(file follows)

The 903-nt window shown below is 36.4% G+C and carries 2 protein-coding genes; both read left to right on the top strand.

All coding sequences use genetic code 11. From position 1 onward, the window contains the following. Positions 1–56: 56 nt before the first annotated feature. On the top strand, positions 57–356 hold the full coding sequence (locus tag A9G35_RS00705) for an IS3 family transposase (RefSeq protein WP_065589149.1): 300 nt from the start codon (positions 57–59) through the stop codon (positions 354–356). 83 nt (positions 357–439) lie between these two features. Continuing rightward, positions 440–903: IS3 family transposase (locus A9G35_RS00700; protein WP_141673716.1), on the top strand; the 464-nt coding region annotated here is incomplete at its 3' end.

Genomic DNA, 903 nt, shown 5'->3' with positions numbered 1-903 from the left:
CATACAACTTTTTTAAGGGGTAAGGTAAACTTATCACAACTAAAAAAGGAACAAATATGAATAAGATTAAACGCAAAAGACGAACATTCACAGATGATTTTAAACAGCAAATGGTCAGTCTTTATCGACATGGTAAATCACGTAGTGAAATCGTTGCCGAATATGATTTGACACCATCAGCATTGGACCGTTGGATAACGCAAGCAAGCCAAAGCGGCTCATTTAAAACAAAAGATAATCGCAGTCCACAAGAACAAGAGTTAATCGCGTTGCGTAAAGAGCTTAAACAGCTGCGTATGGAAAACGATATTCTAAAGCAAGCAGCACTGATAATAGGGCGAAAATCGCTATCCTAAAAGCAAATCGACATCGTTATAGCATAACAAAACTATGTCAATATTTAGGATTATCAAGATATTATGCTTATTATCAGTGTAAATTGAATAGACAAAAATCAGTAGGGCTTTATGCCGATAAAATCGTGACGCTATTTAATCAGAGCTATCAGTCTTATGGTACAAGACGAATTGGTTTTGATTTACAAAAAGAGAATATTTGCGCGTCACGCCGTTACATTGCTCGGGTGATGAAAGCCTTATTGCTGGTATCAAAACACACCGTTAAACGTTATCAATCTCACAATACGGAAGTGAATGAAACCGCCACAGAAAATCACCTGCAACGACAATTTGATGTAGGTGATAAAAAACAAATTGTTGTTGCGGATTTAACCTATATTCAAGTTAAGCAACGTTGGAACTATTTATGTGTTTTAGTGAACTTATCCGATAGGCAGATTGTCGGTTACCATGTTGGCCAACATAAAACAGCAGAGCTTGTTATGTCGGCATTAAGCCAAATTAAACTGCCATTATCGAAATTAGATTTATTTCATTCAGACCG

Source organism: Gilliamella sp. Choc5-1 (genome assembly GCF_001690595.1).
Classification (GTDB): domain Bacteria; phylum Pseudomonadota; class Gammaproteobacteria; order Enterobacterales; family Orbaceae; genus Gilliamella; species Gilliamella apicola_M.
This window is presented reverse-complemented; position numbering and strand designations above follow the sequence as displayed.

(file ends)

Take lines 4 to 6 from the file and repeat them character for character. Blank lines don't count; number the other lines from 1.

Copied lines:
CATACAACTTTTTTAAGGGGTAAGGTAAACTTATCACAACTAAAAAAGGAACAAATATGAATAAGATTAAACGCAAAAGACGAACATTCACAGATGATTTTAAACAGCAAATGGTCAGTCTTTATCGACATGGTAAATCACGTAGTGAAATCGTTGCCGAATATGATTTGACACCATCAGCATTGGACCGTTGGATAACGCAAGCAAGCCAAAGCGGCTCATTTAAAACAAAAGATAATCGCAGTCCACAAGAACAAGAGTTAATCGCGTTGCGTAAAGAGCTTAAACAGCTGCGTATGGAAAACGATATTCTAAAGCAAGCAGCACTGATAATAGGGCGAAAATCGCTATCCTAAAAGCAAATCGACATCGTTATAGCATAACAAAACTATGTCAATATTTAGGATTATCAAGATATTATGCTTATTATCAGTGTAAATTGAATAGACAAAAATCAGTAGGGCTTTATGCCGATAAAATCGTGACGCTATTTAATCAGAGCTATCAGTCTTATGGTACAAGACGAATTGGTTTTGATTTACAAAAAGAGAATATTTGCGCGTCACGCCGTTACATTGCTCGGGTGATGAAAGCCTTATTGCTGGTATCAAAACACACCGTTAAACGTTATCAATCTCACAATACGGAAGTGAATGAAACCGCCACAGAAAATCACCTGCAACGACAATTTGATGTAGGTGATAAAAAACAAATTGTTGTTGCGGATTTAACCTATATTCAAGTTAAGCAACGTTGGAACTATTTATGTGTTTTAGTGAACTTATCCGATAGGCAGATTGTCGGTTACCATGTTGGCCAACATAAAACAGCAGAGCTTGTTATGTCGGCATTAAGCCAAATTAAACTGCCATTATCGAAATTAGATTTATTTCATTCAGACCG

Source organism: Gilliamella sp. Choc5-1 (genome assembly GCF_001690595.1).
Classification (GTDB): domain Bacteria; phylum Pseudomonadota; class Gammaproteobacteria; order Enterobacterales; family Orbaceae; genus Gilliamella; species Gilliamella apicola_M.